John Glaisyer a Quaker anointing a dog with burning vitriol oil; implying a satirical attack on the Quaker movement. Coloured etching by C. Williams, 1806.
- Williams, Charles, active 1797-1830.
- September 1806
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Glaisyer is in the yard of an apothecary's shop, indicating his profession. He says to the dog: "Come here poor dog! Thee shalt not say I called thee names, or beat thee, for that would be cruel!! but I will annoint thee with oil, and moisten thy sides with my pure linnement." A woman in a distant window calls out: "Ah Obadiah, that dreadfull whining cant, to allure the poor animal, in order to inflict the most diabolical unheard of cruelty on him, shall not go unpunished."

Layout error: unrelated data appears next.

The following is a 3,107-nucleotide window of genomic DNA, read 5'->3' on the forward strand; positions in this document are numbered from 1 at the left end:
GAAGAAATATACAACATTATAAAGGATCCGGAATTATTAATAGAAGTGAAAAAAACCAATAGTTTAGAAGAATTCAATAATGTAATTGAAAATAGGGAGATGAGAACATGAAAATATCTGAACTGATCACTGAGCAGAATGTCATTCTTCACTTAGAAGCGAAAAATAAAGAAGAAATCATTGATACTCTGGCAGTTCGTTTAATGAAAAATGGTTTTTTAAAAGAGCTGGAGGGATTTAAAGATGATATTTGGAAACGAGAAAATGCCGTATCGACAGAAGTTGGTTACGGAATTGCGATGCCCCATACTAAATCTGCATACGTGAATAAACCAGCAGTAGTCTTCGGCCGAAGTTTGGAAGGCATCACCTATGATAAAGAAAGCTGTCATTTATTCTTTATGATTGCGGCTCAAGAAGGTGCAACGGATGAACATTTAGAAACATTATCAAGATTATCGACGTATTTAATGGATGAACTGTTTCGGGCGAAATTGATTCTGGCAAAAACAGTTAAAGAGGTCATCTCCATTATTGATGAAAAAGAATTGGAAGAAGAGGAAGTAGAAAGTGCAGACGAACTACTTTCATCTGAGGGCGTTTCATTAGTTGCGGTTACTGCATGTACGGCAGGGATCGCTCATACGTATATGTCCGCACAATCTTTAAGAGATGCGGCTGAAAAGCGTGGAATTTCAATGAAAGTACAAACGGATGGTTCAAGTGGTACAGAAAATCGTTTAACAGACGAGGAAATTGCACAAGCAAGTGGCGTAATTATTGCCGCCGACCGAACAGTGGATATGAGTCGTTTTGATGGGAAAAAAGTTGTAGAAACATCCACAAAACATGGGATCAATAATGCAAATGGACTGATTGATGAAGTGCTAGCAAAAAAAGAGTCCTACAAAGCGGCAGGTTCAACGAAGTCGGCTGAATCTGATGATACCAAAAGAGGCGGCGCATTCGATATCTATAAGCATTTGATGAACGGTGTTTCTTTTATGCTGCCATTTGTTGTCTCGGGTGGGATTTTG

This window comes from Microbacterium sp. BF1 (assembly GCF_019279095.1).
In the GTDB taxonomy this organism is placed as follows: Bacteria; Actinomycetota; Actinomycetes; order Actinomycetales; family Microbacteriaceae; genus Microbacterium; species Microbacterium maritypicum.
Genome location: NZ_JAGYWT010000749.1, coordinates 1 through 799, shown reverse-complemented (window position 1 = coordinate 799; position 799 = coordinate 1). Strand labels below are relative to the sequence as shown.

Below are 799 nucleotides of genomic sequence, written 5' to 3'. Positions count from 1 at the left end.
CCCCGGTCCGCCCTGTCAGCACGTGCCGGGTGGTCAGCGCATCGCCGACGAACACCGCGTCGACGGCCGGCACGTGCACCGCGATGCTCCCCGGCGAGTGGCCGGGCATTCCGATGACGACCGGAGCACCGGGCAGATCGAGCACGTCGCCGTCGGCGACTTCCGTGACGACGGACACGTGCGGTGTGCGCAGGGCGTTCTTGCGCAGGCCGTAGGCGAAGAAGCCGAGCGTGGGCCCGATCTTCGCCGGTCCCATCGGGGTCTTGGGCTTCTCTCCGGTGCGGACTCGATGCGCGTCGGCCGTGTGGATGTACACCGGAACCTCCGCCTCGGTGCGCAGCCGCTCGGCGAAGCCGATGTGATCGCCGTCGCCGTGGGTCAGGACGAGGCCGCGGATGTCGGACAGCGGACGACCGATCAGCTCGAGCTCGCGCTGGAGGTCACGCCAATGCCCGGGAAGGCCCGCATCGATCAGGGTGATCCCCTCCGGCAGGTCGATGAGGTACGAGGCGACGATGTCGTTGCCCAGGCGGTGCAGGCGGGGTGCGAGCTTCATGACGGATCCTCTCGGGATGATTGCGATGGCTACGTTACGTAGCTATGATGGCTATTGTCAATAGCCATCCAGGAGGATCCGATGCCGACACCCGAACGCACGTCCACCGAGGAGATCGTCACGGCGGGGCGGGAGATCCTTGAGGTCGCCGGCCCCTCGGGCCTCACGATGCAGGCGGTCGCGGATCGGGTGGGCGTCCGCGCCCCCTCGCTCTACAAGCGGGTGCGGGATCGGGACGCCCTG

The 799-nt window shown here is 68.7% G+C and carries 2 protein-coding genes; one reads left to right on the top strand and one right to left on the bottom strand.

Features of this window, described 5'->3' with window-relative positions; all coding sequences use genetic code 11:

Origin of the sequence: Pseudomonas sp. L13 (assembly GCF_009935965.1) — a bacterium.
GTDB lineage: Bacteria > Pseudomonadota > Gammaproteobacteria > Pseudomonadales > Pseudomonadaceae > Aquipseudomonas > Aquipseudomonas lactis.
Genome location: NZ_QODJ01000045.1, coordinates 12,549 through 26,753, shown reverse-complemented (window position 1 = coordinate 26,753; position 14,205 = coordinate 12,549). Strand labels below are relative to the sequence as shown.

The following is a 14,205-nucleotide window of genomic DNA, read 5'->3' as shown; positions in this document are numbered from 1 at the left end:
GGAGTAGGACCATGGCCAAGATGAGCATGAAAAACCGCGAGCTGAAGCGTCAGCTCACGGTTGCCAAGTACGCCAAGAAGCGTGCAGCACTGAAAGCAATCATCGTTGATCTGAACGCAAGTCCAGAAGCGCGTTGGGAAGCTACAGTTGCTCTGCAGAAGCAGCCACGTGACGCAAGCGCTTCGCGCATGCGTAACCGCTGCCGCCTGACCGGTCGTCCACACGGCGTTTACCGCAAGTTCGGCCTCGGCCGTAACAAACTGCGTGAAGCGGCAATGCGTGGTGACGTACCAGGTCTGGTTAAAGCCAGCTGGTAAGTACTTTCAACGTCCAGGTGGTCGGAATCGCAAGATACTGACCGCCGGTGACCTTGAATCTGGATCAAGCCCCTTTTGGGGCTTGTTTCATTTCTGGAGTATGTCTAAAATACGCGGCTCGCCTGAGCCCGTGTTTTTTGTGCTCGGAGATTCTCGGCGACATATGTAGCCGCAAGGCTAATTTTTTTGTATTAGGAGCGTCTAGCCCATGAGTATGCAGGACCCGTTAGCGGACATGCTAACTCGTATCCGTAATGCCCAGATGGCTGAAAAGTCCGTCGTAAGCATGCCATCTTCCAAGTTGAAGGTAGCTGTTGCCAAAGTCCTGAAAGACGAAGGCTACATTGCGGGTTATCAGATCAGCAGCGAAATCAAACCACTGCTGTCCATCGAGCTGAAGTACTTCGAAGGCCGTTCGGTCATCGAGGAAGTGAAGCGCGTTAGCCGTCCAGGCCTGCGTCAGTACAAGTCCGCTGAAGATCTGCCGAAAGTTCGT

[London] (50 Piccadilly) : S.W. Fores, September 1806.
1 print : etching, with watercolour
The last stage of cruelty, or a mercifull example of Quaerism at Brighton. Dedicated to the Society of Quakers - N.B. the side of the poor animal was entirely burned through the next day and his bowels actuall fell out on the ground.
British Museum, Catalogue of political and personal satires, vol. VIII, London 1947, no. 10637
Wellcome Library no. 12200i